RIP David Bowie. Backstory: Ziggy & NASA
David Bowie RIP. 8 January 1947 — 10 January 2016 (aged 69)
David Robert Jones, aka, David Bowie was born January 8th, 1947, in Brixton, a poor suburb of London, England. He changed his name to Bowie (after the hunting knife) in 1966 to avoid confusion with the Monkees’ singer, Davy Jones. During his 69 years, Bowie captivated the world using every artistic medium available to express his creativity and artistic vision. He continually reinvented himself during three decades of fame, and was able to change with the trends like a pop-culture chameleon.
In 1969 Bowie signed with Mercury Records and introduced the space age to Ziggy Stardust with the release of “Space Oddity.” Ziggy Stardust was the physical manifestation of Bowie’s fascination with stardom and the power of exceptional individuals, fed by Nietzsche and Warhol. Space Oddity was first released as a 7-inch single on July 11th, 1969 and was also the opening track of his second studio album, David Bowie.
Bowie was tailor-made for a world illuminated by flickering color television sets, and a listening public moving toward a high quality, high fidelity, stereo sound. He tapped into teenage angst with his earliest releases and was able to keep in touch with that group throughout his career. As he wrote in All the Young Dudes: “We never got it off on that revolution stuff. Even Space Oddity fixated on the loneliness of space travel rather than the pioneer spirit.” This song had a profound and serendipitous connection with the world during a spectacular moment in history.
In 1969, Stanley Kubrick had released 2001 A Space Odyssey and NASA was landing Apollo 11 – a manned spacecraft — on the moon for the first time and . “Space Oddity” inspired the direction of future recordings and Bowie talked about the inspiration for the song saying, “I went stoned, out of my mind, to see the movie [2001 A Space Odyssey] and it really freaked me out, especially the trip passage.” Bowie’s song “Space Oddity” was used by the BBC to showcase the moon landing and the effect was striking. An entire generation would remember that moment in history and forever connect David Bowie and Ziggy Stardust to space travel, the moon, and NASA. Astronaut, Chris Hadfield memorably performed it aboard the International Space Station in 2013. Chris talked about how just singing the song in a different environment opened up new resonances for him, and made him think about himself and his job in a completely different way.
Bowie pushed the limits of sexual exploration and ambiguity both on and off the stage. In a 1970 interview with Rolling Stone, its writer described him as “ravishing” and “almost disconcertingly reminiscent of Lauren Bacall. “His forward-thinking approach to celebrity image, ever-changing sexual identity, and genius musical presentation set the standard for decades and pushed the avant-garde toward the mainstream. He crossed boundaries, and changed society with the popularity of Ziggy, his Spiders, and their “Space Oddity.” Androgynous, provocative, creative, innovative, talented, and driven, Bowie was the perfect vehicle to turn “Glam Rock” into a commercial giant.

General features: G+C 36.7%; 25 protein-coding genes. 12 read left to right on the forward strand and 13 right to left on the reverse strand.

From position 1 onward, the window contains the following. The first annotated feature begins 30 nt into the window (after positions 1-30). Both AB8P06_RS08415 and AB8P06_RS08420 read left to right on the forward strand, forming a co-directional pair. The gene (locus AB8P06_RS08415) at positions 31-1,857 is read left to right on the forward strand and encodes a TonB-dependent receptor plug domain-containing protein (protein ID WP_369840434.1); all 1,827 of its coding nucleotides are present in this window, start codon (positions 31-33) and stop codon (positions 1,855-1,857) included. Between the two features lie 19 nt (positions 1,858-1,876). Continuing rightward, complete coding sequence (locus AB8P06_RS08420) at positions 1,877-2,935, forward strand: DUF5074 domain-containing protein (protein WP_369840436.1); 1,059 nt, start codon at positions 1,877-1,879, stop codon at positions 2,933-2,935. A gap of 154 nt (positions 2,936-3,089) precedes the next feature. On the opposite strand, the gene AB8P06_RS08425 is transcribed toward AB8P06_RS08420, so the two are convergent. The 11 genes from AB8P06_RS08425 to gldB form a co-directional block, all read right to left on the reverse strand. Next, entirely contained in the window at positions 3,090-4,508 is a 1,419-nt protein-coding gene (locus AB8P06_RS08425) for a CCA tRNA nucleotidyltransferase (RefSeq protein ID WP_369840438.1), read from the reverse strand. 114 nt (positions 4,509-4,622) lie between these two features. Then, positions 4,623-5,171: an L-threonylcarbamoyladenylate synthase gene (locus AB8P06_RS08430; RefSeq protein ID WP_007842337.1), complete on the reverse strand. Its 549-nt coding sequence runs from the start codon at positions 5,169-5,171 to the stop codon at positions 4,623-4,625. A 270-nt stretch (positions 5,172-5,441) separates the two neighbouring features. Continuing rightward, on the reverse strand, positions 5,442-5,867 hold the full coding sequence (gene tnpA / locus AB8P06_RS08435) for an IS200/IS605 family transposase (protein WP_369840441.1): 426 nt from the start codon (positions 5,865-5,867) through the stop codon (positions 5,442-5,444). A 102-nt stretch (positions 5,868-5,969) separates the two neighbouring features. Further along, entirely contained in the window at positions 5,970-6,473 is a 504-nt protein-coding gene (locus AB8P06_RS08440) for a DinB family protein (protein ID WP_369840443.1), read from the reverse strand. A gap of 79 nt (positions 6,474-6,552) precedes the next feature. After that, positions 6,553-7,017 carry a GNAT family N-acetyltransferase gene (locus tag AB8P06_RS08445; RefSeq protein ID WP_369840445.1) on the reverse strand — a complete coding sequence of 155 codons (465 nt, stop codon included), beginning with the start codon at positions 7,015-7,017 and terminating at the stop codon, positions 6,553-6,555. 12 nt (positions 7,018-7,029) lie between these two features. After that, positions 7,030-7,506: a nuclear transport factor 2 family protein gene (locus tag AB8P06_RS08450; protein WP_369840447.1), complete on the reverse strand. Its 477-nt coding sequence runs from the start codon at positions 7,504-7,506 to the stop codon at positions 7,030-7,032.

After the release of his self-titled album, Bowie treated speed, lyrical content, musicianship, and instrumentation differently. His future recordings reflect experimental musical components that mirror his desire to expand beyond the confines of popular music and create original, ground-breaking music. He advertised his ability to move swiftly between styles with the song, “Changes, “from his 1971 release, Hunky Dory. “Changes” is a blueprint for almost every indie pop album of the last 25 years. It was a song that became a mantra about defying critics and stepping out on your own. It also touches on Bowie’s penchant for artistic reinvention.
Bowie was a tuning fork, a lightning rod, an innovator. He described himself as “an awful pessimist” and understood each decade’s particular energy like no other musician. No other mainstream artist consistently channeled their anxiety into their art, and the brilliance of his work is a kind of consolation for his passing. Bowie’s final studio album, Blackstar was the fastest-selling album of 2016, achieving 146,168 chart sales in its first week of release during the days following his shocking death. The line of 40th anniversary David Bowie releases continues next month with a reissue of the classic 1977 single “Sound and Vision”, the first single to be taken from the legendary album Low. The special picture disc will be released on 10 February 2017 and comes packaged with photos from the film The Man Who Fell to Earth, which was Bowie’s first starring role.
Bowie will continue to inspire personal artistry and originality long after all of us are dead. He will remain a peerless rock star – a maverick whose music style, artistry, and fashion sense impacted the world in ways no one else did. We are grateful for the vast library of work David Bowie left so that we can enjoy it again and again. We send sympathy to his fans, friends, and family today on the 1st anniversary of his death. <3